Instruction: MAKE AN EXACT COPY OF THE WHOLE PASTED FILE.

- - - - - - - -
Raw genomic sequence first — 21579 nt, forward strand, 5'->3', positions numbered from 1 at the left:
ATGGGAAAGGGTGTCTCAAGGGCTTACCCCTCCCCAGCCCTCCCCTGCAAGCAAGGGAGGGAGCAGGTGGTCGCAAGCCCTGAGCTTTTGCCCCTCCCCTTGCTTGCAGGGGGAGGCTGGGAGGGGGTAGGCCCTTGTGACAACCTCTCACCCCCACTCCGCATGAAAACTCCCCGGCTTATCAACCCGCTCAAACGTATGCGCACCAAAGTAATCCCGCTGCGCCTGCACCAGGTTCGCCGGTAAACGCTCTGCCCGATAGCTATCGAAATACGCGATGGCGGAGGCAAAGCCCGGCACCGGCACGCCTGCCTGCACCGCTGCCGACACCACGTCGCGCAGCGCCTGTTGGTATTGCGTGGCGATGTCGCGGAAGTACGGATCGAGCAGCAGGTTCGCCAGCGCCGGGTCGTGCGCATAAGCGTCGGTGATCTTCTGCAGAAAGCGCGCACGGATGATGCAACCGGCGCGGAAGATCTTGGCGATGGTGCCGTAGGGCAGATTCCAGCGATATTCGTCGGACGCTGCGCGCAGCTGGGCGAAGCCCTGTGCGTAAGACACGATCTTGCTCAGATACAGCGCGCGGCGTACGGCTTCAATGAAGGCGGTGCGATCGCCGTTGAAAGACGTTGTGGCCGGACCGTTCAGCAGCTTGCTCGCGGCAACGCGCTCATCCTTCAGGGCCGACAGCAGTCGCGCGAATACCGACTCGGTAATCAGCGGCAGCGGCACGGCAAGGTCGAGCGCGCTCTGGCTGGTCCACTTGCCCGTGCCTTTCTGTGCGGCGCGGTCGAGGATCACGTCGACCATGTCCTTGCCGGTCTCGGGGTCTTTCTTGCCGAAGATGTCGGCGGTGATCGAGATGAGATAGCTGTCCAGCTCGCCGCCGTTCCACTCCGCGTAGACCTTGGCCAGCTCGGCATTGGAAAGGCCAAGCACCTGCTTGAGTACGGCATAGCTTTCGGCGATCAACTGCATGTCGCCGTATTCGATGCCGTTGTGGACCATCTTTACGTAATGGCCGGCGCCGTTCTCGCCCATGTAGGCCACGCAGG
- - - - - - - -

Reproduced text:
Raw genomic sequence first — 21579 nt, forward strand, 5'->3', positions numbered from 1 at the left:
ATGGGAAAGGGTGTCTCAAGGGCTTACCCCTCCCCAGCCCTCCCCTGCAAGCAAGGGAGGGAGCAGGTGGTCGCAAGCCCTGAGCTTTTGCCCCTCCCCTTGCTTGCAGGGGGAGGCTGGGAGGGGGTAGGCCCTTGTGACAACCTCTCACCCCCACTCCGCATGAAAACTCCCCGGCTTATCAACCCGCTCAAACGTATGCGCACCAAAGTAATCCCGCTGCGCCTGCACCAGGTTCGCCGGTAAACGCTCTGCCCGATAGCTATCGAAATACGCGATGGCGGAGGCAAAGCCCGGCACCGGCACGCCTGCCTGCACCGCTGCCGACACCACGTCGCGCAGCGCCTGTTGGTATTGCGTGGCGATGTCGCGGAAGTACGGATCGAGCAGCAGGTTCGCCAGCGCCGGGTCGTGCGCATAAGCGTCGGTGATCTTCTGCAGAAAGCGCGCACGGATGATGCAACCGGCGCGGAAGATCTTGGCGATGGTGCCGTAGGGCAGATTCCAGCGATATTCGTCGGACGCTGCGCGCAGCTGGGCGAAGCCCTGTGCGTAAGACACGATCTTGCTCAGATACAGCGCGCGGCGTACGGCTTCAATGAAGGCGGTGCGATCGCCGTTGAAAGACGTTGTGGCCGGACCGTTCAGCAGCTTGCTCGCGGCAACGCGCTCATCCTTCAGGGCCGACAGCAGTCGCGCGAATACCGACTCGGTAATCAGCGGCAGCGGCACGGCAAGGTCGAGCGCGCTCTGGCTGGTCCACTTGCCCGTGCCTTTCTGTGCGGCGCGGTCGAGGATCACGTCGACCATGTCCTTGCCGGTCTCGGGGTCTTTCTTGCCGAAGATGTCGGCGGTGATCGAGATGAGATAGCTGTCCAGCTCGCCGCCGTTCCACTCCGCGTAGACCTTGGCCAGCTCGGCATTGGAAAGGCCAAGCACCTGCTTGAGTACGGCATAGCTTTCGGCGATCAACTGCATGTCGCCGTATTCGATGCCGTTGTGGACCATCTTTACGTAATGGCCGGCGCCGTTCTCGCCCATGTAGGCCACGCAGG